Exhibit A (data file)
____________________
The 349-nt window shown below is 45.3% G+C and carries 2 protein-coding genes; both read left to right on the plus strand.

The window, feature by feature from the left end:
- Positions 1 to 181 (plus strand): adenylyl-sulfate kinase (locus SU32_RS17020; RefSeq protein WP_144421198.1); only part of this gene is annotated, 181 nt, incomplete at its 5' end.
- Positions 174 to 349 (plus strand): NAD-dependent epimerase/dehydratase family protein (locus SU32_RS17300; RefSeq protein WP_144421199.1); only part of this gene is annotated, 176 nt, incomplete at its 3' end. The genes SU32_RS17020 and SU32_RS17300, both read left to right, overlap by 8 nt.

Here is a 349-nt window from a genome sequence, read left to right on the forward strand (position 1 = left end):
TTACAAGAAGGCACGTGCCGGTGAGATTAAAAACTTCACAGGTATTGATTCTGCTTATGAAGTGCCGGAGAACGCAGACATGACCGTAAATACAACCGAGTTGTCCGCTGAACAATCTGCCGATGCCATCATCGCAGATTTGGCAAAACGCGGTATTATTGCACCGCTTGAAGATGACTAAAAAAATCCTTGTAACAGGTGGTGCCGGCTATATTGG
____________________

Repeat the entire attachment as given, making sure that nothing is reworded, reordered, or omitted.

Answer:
The 349-nt window shown below is 45.3% G+C and carries 2 protein-coding genes; both read left to right on the plus strand.

The window, feature by feature from the left end:
- Positions 1 to 181 (plus strand): adenylyl-sulfate kinase (locus SU32_RS17020; RefSeq protein WP_144421198.1); only part of this gene is annotated, 181 nt, incomplete at its 5' end.
- Positions 174 to 349 (plus strand): NAD-dependent epimerase/dehydratase family protein (locus SU32_RS17300; RefSeq protein WP_144421199.1); only part of this gene is annotated, 176 nt, incomplete at its 3' end. The genes SU32_RS17020 and SU32_RS17300, both read left to right, overlap by 8 nt.

Here is a 349-nt window from a genome sequence, read left to right on the forward strand (position 1 = left end):
TTACAAGAAGGCACGTGCCGGTGAGATTAAAAACTTCACAGGTATTGATTCTGCTTATGAAGTGCCGGAGAACGCAGACATGACCGTAAATACAACCGAGTTGTCCGCTGAACAATCTGCCGATGCCATCATCGCAGATTTGGCAAAACGCGGTATTATTGCACCGCTTGAAGATGACTAAAAAAATCCTTGTAACAGGTGGTGCCGGCTATATTGG